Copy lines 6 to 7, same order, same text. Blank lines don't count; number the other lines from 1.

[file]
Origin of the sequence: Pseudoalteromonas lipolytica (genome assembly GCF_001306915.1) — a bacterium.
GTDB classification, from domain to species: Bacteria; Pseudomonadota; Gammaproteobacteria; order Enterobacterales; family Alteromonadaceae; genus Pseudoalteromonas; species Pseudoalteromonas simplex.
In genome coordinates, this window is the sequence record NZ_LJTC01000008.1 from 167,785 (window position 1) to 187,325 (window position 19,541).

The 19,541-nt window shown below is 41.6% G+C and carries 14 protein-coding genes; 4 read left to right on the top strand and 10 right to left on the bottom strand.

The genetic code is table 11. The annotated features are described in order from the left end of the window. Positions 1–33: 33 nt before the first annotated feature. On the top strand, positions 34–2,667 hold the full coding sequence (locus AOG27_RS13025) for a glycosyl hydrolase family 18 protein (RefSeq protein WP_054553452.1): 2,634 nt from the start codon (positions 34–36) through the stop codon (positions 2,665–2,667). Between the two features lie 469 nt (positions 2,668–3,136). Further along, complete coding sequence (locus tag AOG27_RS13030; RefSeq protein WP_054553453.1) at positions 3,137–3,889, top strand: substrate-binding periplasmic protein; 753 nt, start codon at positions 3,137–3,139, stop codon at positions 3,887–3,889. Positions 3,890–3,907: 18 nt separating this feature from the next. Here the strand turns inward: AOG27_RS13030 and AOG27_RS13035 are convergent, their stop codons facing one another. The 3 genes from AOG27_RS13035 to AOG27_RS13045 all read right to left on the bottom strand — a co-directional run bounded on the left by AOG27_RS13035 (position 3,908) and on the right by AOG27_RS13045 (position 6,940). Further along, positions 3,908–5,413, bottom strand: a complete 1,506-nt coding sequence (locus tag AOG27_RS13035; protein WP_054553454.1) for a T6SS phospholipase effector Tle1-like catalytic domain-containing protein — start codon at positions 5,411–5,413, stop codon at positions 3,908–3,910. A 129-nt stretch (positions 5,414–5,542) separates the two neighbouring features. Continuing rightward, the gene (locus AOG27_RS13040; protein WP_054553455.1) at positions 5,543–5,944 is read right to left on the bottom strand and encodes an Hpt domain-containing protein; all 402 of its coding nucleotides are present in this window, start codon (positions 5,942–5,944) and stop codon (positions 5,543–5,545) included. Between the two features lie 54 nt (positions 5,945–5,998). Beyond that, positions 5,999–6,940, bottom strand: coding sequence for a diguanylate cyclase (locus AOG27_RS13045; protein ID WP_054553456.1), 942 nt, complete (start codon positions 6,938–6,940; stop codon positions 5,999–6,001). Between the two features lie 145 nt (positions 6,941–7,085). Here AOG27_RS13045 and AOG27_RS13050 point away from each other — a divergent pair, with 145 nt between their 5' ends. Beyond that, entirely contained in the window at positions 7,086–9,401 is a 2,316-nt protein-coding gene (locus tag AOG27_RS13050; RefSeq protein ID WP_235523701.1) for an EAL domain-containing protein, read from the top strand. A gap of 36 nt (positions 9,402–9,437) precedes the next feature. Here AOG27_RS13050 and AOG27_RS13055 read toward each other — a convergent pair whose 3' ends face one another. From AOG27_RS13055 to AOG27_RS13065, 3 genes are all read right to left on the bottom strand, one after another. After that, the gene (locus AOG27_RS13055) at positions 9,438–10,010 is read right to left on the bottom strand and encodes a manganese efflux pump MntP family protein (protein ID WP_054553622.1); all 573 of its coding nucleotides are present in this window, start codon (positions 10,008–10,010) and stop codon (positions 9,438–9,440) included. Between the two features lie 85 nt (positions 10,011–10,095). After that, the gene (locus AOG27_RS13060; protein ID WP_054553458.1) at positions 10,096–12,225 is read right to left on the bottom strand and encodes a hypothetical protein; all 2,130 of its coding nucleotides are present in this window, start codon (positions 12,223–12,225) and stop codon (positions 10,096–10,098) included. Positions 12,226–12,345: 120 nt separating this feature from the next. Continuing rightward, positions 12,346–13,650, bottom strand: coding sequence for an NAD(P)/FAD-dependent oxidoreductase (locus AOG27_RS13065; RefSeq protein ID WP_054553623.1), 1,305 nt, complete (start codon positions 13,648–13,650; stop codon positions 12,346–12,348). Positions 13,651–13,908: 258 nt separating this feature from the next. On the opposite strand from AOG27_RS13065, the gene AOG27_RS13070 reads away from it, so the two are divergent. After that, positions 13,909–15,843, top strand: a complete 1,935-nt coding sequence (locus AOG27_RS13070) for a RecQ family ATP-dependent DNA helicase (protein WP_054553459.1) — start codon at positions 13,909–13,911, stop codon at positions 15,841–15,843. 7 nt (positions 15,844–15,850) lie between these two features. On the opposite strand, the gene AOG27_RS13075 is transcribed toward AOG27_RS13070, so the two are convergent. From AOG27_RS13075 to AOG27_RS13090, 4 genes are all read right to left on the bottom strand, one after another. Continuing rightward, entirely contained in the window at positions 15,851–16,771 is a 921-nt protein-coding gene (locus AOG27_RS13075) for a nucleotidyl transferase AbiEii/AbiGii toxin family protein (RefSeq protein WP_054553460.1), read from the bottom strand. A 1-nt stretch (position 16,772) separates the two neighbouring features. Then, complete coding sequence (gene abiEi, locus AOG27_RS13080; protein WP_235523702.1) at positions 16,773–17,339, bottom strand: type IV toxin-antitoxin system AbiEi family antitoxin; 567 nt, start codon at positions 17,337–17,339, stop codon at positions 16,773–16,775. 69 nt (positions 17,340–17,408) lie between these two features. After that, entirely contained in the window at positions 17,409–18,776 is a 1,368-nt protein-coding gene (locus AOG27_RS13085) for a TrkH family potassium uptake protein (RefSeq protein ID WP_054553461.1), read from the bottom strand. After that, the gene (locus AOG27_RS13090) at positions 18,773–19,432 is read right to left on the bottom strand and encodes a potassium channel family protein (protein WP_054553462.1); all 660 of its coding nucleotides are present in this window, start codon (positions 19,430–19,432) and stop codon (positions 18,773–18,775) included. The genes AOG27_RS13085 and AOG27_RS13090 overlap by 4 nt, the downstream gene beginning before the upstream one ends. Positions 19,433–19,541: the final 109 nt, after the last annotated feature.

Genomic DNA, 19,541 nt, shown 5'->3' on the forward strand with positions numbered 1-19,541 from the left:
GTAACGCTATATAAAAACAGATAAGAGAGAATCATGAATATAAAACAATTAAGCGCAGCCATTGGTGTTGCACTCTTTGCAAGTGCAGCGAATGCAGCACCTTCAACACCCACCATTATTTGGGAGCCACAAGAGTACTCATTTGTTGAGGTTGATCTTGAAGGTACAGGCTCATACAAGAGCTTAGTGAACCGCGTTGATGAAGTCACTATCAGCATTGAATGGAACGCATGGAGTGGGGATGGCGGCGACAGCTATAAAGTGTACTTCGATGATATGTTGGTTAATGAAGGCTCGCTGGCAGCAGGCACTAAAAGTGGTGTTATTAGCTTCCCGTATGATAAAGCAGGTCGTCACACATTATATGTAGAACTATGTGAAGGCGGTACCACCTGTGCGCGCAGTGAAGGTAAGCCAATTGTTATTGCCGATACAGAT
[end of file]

Genomic DNA, 19,541 nt, shown 5'->3' on the forward strand with positions numbered 1-19,541 from the left:
GTAACGCTATATAAAAACAGATAAGAGAGAATCATGAATATAAAACAATTAAGCGCAGCCATTGGTGTTGCACTCTTTGCAAGTGCAGCGAATGCAGCACCTTCAACACCCACCATTATTTGGGAGCCACAAGAGTACTCATTTGTTGAGGTTGATCTTGAAGGTACAGGCTCATACAAGAGCTTAGTGAACCGCGTTGATGAAGTCACTATCAGCATTGAATGGAACGCATGGAGTGGGGATGGCGGCGACAGCTATAAAGTGTACTTCGATGATATGTTGGTTAATGAAGGCTCGCTGGCAGCAGGCACTAAAAGTGGTGTTATTAGCTTCCCGTATGATAAAGCAGGTCGTCACACATTATATGTAGAACTATGTGAAGGCGGTACCACCTGTGCGCGCAGTGAAGGTAAGCCAATTGTTATTGCCGATACAGAT